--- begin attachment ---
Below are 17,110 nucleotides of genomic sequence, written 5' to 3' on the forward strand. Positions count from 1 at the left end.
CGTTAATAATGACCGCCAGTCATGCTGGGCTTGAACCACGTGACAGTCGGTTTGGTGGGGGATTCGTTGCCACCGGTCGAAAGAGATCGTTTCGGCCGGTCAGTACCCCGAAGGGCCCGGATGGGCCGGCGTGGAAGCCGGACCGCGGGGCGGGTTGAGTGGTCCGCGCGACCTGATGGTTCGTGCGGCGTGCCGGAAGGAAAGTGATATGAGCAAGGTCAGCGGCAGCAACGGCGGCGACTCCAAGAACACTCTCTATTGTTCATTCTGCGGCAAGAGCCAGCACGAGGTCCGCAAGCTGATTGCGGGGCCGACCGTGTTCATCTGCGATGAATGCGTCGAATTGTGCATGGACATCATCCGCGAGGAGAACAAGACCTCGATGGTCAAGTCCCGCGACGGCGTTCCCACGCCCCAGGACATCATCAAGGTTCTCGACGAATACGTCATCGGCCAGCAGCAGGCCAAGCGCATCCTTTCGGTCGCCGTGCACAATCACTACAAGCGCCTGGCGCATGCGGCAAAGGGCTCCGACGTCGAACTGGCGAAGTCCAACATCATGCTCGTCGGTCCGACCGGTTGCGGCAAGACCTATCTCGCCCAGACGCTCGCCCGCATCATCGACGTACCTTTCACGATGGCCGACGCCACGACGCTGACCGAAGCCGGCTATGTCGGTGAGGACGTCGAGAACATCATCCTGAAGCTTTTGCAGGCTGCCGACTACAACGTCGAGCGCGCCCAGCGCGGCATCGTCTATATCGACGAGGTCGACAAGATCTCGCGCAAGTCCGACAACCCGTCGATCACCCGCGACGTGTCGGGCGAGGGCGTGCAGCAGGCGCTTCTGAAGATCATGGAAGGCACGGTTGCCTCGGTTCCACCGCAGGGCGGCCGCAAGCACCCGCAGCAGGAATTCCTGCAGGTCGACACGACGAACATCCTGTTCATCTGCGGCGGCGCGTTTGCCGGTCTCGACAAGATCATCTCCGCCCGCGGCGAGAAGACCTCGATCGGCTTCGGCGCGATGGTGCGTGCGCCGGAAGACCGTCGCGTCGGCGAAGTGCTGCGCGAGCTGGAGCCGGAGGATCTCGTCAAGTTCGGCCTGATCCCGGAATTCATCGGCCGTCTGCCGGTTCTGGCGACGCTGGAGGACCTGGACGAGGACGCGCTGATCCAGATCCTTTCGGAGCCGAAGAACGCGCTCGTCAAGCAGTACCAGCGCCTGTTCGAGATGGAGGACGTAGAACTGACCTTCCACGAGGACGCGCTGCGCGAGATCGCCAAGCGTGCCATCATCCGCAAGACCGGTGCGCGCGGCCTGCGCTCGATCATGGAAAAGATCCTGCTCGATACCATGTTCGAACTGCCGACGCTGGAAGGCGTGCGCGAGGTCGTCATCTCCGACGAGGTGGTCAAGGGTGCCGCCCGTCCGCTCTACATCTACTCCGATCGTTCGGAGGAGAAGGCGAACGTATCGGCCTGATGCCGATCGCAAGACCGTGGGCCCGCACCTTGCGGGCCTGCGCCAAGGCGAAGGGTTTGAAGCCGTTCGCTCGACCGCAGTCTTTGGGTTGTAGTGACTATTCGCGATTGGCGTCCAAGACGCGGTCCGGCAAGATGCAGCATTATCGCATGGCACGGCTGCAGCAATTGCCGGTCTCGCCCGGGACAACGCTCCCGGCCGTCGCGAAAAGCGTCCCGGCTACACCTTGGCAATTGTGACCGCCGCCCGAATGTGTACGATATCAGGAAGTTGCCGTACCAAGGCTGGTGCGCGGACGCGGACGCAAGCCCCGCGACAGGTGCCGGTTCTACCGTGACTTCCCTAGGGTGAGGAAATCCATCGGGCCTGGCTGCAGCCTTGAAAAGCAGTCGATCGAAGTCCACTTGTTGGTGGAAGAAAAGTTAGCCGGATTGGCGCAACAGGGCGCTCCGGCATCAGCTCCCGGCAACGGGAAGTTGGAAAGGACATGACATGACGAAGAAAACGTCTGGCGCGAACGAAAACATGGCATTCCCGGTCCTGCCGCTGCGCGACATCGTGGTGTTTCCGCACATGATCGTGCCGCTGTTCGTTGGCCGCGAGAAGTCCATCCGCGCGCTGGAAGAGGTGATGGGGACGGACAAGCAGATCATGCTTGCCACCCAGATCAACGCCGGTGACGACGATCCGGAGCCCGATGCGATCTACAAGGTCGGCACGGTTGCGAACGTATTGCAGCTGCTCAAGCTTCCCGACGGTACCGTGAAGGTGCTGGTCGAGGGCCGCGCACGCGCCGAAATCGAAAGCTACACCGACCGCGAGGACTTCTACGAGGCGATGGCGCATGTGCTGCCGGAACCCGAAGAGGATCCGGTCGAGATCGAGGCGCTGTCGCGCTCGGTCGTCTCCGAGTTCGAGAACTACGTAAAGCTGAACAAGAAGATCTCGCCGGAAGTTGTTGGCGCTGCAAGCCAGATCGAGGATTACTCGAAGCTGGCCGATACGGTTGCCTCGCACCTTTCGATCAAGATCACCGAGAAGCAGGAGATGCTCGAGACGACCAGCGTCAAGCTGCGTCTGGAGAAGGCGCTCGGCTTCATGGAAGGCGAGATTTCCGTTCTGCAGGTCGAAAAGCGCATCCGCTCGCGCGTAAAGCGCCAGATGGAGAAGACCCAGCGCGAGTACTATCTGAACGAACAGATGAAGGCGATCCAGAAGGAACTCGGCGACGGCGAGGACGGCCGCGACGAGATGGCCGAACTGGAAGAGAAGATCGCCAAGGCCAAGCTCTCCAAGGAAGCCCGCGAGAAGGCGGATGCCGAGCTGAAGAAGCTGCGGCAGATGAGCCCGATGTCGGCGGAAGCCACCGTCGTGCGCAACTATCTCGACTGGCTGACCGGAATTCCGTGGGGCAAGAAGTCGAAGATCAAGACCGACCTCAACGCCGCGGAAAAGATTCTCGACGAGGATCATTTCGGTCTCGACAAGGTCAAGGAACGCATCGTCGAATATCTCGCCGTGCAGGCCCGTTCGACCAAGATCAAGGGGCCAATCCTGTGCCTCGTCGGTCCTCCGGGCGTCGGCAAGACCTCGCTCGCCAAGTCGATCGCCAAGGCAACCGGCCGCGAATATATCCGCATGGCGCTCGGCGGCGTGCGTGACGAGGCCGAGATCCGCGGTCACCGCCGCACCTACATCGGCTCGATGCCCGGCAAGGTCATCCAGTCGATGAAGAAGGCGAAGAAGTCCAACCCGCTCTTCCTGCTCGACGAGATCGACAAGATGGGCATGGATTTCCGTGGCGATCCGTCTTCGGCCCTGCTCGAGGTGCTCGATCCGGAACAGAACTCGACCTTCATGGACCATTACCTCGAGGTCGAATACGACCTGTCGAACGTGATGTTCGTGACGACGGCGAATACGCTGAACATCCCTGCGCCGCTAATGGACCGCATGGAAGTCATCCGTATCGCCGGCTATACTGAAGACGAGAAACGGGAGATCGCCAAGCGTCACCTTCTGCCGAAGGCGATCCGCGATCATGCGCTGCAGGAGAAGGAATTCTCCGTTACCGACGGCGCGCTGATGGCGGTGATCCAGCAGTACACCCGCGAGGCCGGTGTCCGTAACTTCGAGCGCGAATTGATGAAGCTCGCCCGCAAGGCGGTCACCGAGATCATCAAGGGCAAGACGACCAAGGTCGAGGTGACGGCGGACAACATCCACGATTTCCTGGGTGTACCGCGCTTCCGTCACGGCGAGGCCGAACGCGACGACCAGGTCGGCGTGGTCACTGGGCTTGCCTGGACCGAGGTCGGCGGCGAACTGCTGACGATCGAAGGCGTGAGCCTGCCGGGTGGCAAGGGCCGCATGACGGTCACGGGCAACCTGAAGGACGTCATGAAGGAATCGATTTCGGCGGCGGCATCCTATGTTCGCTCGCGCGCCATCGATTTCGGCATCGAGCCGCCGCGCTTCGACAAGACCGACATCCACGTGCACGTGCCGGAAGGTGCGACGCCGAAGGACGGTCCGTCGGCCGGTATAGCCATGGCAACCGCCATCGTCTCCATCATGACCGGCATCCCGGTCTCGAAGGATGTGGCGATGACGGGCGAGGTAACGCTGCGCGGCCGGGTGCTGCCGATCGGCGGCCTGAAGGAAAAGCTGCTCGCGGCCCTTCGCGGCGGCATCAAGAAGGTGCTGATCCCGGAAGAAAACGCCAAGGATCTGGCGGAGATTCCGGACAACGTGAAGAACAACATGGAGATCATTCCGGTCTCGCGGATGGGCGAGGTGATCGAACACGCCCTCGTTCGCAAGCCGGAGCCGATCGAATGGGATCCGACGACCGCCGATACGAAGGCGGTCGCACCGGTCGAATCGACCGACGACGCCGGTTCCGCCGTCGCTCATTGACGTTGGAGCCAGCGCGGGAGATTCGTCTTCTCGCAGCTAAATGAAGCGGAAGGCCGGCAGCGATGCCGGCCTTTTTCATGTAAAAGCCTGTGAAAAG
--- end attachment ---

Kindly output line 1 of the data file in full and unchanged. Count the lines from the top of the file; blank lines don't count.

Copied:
Below are 17,110 nucleotides of genomic sequence, written 5' to 3' on the forward strand. Positions count from 1 at the left end.